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The Dead Wake Horror Collection Vol 1

The Dead Wake Horror Collection Vol 1 by [Douglas, Ellie]The Dead Wake Anthology by Ellie Douglas is a collection of thrilling short stories. The anthology investigates the idea of zombification threw a number of avenues, exploring what the impacts of an outbreak would be in a variety of scenarios. The anthology sits well within the horror and thriller genres and makes for an exciting though horrifying read. Ellie Douglas often investigates how the transition from living to dead, to living-dead would progress in the various instances of infection meaning that each story is unique in the ways in which this topic is explored.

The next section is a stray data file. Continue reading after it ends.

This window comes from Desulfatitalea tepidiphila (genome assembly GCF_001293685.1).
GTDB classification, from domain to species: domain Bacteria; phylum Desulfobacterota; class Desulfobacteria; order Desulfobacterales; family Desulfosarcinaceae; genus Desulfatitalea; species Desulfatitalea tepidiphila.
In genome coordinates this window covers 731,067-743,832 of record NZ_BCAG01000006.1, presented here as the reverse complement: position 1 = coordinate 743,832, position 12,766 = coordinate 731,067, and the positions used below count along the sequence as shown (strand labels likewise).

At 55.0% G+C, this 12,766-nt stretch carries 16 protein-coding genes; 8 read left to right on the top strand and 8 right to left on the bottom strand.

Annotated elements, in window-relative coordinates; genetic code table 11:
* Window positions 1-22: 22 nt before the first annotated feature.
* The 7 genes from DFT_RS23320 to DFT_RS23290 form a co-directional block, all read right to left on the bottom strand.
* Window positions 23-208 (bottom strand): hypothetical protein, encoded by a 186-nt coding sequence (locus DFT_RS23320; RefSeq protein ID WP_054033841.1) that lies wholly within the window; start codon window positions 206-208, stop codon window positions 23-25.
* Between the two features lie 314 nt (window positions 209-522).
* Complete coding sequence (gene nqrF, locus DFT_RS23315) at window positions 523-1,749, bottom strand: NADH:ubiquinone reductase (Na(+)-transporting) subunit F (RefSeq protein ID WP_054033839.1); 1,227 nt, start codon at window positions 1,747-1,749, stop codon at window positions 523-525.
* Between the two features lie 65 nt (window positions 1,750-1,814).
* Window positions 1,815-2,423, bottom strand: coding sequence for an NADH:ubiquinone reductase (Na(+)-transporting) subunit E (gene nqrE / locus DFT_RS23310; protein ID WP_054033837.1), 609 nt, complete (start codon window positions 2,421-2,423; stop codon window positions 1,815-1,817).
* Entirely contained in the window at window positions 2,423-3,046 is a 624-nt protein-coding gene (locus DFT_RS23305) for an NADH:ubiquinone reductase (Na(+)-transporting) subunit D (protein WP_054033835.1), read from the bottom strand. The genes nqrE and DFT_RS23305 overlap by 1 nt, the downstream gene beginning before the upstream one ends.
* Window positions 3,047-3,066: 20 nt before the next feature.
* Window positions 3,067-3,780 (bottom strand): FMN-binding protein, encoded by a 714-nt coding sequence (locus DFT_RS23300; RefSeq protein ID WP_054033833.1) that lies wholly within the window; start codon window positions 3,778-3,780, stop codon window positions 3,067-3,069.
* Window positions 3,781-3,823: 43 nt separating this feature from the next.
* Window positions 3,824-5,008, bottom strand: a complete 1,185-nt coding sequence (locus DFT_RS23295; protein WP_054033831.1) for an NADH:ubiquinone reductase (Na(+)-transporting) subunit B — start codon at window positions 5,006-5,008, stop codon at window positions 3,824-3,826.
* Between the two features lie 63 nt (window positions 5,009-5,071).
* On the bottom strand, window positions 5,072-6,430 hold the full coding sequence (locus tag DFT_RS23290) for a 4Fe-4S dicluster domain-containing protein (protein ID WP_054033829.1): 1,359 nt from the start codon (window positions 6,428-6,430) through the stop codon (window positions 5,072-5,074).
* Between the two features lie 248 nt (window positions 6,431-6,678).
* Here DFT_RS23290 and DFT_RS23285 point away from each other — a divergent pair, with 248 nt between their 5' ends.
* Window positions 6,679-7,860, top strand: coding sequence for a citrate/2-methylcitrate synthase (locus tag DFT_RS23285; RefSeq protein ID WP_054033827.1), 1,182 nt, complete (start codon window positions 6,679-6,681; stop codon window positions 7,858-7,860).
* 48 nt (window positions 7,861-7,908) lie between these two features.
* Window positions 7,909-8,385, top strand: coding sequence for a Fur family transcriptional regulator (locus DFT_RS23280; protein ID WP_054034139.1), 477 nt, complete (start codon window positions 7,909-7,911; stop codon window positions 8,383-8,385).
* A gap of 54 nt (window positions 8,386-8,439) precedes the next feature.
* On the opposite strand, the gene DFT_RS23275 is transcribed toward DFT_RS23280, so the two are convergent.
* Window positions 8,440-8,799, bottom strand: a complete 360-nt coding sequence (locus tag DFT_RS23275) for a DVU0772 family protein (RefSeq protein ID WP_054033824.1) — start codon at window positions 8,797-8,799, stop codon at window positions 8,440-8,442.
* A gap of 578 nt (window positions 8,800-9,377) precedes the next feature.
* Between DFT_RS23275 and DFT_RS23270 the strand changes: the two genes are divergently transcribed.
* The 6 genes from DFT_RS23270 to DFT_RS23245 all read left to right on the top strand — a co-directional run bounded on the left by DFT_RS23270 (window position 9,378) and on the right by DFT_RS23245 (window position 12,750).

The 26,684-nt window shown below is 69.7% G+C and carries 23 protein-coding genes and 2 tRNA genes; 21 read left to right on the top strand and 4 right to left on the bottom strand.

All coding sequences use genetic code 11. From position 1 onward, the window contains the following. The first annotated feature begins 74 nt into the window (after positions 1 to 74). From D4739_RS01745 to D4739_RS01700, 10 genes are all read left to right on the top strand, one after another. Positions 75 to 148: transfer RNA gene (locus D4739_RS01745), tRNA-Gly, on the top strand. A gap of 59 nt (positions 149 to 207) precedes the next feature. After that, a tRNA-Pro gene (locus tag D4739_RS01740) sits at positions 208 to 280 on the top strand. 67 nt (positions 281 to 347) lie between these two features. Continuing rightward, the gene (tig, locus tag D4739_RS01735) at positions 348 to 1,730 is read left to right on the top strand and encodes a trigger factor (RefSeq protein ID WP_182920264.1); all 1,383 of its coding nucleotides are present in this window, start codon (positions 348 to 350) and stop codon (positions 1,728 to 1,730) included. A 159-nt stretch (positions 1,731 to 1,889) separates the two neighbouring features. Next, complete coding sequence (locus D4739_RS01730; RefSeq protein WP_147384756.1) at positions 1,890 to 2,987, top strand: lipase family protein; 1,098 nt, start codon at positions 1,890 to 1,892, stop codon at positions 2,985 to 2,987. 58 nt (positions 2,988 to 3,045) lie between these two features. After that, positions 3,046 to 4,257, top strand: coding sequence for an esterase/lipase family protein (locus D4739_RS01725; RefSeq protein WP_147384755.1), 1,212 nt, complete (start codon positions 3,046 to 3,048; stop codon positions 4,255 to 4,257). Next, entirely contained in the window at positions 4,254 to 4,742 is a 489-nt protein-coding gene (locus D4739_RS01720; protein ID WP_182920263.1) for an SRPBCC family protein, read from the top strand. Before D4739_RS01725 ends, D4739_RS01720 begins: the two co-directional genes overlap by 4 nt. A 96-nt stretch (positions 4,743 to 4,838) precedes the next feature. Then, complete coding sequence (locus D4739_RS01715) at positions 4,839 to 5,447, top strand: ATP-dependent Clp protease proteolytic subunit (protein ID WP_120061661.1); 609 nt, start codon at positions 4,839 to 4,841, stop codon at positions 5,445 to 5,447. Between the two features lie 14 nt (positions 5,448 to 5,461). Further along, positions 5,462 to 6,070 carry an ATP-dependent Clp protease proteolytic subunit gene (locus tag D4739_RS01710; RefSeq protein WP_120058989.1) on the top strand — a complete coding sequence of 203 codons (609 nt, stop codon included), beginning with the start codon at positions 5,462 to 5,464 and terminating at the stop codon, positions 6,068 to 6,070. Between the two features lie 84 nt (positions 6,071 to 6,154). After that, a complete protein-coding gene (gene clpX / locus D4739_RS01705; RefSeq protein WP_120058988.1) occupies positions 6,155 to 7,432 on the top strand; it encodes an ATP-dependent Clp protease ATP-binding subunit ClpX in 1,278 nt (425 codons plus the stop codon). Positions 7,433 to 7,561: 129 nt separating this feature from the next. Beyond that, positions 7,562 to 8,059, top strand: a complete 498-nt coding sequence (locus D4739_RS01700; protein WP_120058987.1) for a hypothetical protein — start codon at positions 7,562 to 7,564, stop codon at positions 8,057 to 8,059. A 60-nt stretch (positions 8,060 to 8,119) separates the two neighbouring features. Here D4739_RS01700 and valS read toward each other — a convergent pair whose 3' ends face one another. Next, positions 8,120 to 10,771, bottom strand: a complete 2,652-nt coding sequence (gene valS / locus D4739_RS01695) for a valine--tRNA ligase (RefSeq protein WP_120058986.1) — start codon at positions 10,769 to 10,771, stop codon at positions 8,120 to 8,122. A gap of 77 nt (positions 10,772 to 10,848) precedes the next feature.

The opening story is placed within a unique setting – space. The isolation of which is felt by the few characters exposed within the claustrophobic conditions of a space craft. When the Captain John Lancaster teases a crew mate, he accidentally breaks a space rock against the crewmate’s head. Upon inspection the rock appears to bleed. The unique nature of this rock leads Captain John Lancaster to send it as a gift to his daughter before the crew launch. Only when the crew are in space however does the full impact of the space rock’s strange qualities come into full effect. The crewmate, who the rock touched, begins to grow ill with flu like symptoms and is sent to the med bay. With the affected crewmate breaking out in lesions, Ellie Douglas explores in graphic detail the vile nature of the character’s transition creating a visual spectacle not for the faint hearted. The crew now in space, rush to find out if the disease is contagious. Meanwhile, John Lancaster, having sent the rock to his daughter on earth, attempts to contact the CDC and his family to see if his daughter faces the same fate as his crewmate. The author creates an intense feeling of suspense as John grows frantic trying to find out if his daughter will be okay.